Branwell came to our door with a box of soldiers. Emily and I jumped out of bed, and I snatched up one and exclaimed, “This is the Duke of Wellington! It shall be mine!” When I said this, Emily likewise took one and said it should be hers. When Anne came down, she took one also. Mine was the prettiest of the whole and perfect in every part. Emily’s was a grave-looking fellow. We called him Gravey. Anne's was a queer little thing very much like herself. He was called Waiting Boy. Branwell chose Bonaparte.
At Charlotte’s urging, the four children created their own islands to manage. Yet, true to form as in any sibling-run game, Anne and Emily were annoyed by their inferior relegations by Charlotte and Branwell, and staged a rebellion, forming their own island: Gondal.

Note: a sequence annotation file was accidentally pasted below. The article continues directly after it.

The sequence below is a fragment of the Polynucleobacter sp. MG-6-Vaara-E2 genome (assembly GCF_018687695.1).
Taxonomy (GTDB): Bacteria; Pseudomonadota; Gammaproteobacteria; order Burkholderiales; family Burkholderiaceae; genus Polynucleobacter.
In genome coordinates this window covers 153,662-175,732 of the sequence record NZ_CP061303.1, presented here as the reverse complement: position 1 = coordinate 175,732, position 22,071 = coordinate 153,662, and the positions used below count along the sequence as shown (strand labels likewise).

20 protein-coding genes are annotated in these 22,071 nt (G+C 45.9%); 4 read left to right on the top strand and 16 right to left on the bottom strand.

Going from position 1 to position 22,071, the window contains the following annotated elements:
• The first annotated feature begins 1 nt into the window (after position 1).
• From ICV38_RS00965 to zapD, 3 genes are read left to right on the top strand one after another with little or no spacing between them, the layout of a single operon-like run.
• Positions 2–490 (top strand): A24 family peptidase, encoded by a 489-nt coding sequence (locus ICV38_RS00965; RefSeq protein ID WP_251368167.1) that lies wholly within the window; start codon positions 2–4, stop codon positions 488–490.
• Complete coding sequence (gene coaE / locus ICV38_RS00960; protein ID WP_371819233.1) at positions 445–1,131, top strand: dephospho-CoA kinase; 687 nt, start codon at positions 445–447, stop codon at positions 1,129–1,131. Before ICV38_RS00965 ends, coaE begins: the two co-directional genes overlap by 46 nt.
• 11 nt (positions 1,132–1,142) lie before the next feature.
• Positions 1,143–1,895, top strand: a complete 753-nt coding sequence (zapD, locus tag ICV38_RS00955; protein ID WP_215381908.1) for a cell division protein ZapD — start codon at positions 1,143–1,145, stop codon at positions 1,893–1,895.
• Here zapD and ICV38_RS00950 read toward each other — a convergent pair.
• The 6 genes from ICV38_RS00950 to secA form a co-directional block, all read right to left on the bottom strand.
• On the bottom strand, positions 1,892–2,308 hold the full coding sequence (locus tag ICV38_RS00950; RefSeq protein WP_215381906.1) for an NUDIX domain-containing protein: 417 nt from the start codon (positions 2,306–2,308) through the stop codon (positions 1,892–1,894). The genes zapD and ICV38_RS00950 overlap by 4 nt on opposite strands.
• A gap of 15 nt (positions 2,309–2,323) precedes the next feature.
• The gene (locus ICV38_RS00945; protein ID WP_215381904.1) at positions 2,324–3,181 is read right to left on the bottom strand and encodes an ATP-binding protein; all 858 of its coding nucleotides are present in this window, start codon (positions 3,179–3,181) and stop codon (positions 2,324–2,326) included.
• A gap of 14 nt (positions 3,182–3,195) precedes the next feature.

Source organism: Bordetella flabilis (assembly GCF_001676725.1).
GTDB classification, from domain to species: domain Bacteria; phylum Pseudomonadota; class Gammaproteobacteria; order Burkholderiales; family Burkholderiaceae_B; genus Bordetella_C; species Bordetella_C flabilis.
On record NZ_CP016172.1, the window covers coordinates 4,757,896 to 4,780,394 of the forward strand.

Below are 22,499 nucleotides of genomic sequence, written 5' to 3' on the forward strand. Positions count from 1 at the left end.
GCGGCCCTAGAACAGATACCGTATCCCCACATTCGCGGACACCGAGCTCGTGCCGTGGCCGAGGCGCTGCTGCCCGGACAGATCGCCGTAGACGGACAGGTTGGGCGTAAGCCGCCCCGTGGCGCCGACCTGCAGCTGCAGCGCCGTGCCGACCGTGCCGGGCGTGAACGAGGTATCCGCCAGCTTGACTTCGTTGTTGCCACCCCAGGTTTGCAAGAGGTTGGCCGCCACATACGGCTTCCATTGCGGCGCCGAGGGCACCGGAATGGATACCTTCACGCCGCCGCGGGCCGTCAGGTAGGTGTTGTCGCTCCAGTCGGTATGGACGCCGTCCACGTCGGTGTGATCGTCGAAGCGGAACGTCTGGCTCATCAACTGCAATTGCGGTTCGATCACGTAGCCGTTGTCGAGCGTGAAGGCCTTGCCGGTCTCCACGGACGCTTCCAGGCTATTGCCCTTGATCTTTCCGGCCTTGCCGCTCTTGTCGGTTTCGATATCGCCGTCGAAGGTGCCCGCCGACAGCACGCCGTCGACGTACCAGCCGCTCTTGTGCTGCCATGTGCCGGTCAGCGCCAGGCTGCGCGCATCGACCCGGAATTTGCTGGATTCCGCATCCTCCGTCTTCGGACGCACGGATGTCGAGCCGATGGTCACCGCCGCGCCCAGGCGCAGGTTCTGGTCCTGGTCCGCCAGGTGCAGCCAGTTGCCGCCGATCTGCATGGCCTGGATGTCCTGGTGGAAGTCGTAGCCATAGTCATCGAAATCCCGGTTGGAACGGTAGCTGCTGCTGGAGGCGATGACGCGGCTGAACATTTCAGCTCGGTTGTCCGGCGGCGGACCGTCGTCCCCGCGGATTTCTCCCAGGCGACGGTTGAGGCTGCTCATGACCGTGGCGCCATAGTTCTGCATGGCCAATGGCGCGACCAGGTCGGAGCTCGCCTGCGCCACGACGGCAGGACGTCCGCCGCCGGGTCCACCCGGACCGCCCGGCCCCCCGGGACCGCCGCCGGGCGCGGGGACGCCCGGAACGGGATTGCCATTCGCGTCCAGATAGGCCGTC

Gondal has all but been lost to us today. One can purchase the entire prose narrative of Angria, created by Charlotte and Branwell, but all that is left to us from the mysterious Gondal are poems and diary entries. From these, we can scrape together a basic understanding of this wild island nation, located in the exotic Pacific and run by the two-faced King Julius and, eventually, his dangerously beautiful, dominant Augusta Geraldine Almeda. (It should be noted that Augusta shares the first name of Lord Byron’s well-known muse and beloved half-sister.) Gondal also had a distinctly Gothic feel to it, with its ruined castles, dungeons, exiled prince and princesses, and looming mountains. We also know that, unlike their older siblings, Anne and Emily never outgrew their love of writing about their island. In a diary entry from when the 27-year-old Emily and 25-year-old Anne took a train trip to York, Emily wrote: